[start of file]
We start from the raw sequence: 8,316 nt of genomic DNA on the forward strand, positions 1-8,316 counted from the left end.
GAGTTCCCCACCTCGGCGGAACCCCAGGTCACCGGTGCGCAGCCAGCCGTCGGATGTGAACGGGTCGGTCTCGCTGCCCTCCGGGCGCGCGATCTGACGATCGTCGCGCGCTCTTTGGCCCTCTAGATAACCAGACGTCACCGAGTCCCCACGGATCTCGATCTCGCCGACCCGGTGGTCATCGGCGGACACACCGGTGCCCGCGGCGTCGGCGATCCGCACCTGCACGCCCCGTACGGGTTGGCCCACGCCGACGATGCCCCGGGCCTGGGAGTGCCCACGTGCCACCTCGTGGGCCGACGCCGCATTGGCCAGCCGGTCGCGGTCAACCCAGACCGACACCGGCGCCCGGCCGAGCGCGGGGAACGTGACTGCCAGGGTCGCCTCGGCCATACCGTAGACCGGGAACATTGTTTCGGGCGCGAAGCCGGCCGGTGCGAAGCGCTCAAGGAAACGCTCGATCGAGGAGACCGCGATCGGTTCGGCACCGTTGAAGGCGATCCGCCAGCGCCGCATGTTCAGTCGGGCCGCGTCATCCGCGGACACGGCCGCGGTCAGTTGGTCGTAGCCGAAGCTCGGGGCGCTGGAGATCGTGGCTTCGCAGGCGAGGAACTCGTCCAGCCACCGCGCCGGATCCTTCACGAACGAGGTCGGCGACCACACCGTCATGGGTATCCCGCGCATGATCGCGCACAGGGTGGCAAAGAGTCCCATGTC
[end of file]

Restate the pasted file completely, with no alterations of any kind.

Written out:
We start from the raw sequence: 8,316 nt of genomic DNA on the forward strand, positions 1-8,316 counted from the left end.
GAGTTCCCCACCTCGGCGGAACCCCAGGTCACCGGTGCGCAGCCAGCCGTCGGATGTGAACGGGTCGGTCTCGCTGCCCTCCGGGCGCGCGATCTGACGATCGTCGCGCGCTCTTTGGCCCTCTAGATAACCAGACGTCACCGAGTCCCCACGGATCTCGATCTCGCCGACCCGGTGGTCATCGGCGGACACACCGGTGCCCGCGGCGTCGGCGATCCGCACCTGCACGCCCCGTACGGGTTGGCCCACGCCGACGATGCCCCGGGCCTGGGAGTGCCCACGTGCCACCTCGTGGGCCGACGCCGCATTGGCCAGCCGGTCGCGGTCAACCCAGACCGACACCGGCGCCCGGCCGAGCGCGGGGAACGTGACTGCCAGGGTCGCCTCGGCCATACCGTAGACCGGGAACATTGTTTCGGGCGCGAAGCCGGCCGGTGCGAAGCGCTCAAGGAAACGCTCGATCGAGGAGACCGCGATCGGTTCGGCACCGTTGAAGGCGATCCGCCAGCGCCGCATGTTCAGTCGGGCCGCGTCATCCGCGGACACGGCCGCGGTCAGTTGGTCGTAGCCGAAGCTCGGGGCGCTGGAGATCGTGGCTTCGCAGGCGAGGAACTCGTCCAGCCACCGCGCCGGATCCTTCACGAACGAGGTCGGCGACCACACCGTCATGGGTATCCCGCGCATGATCGCGCACAGGGTGGCAAAGAGTCCCATGTC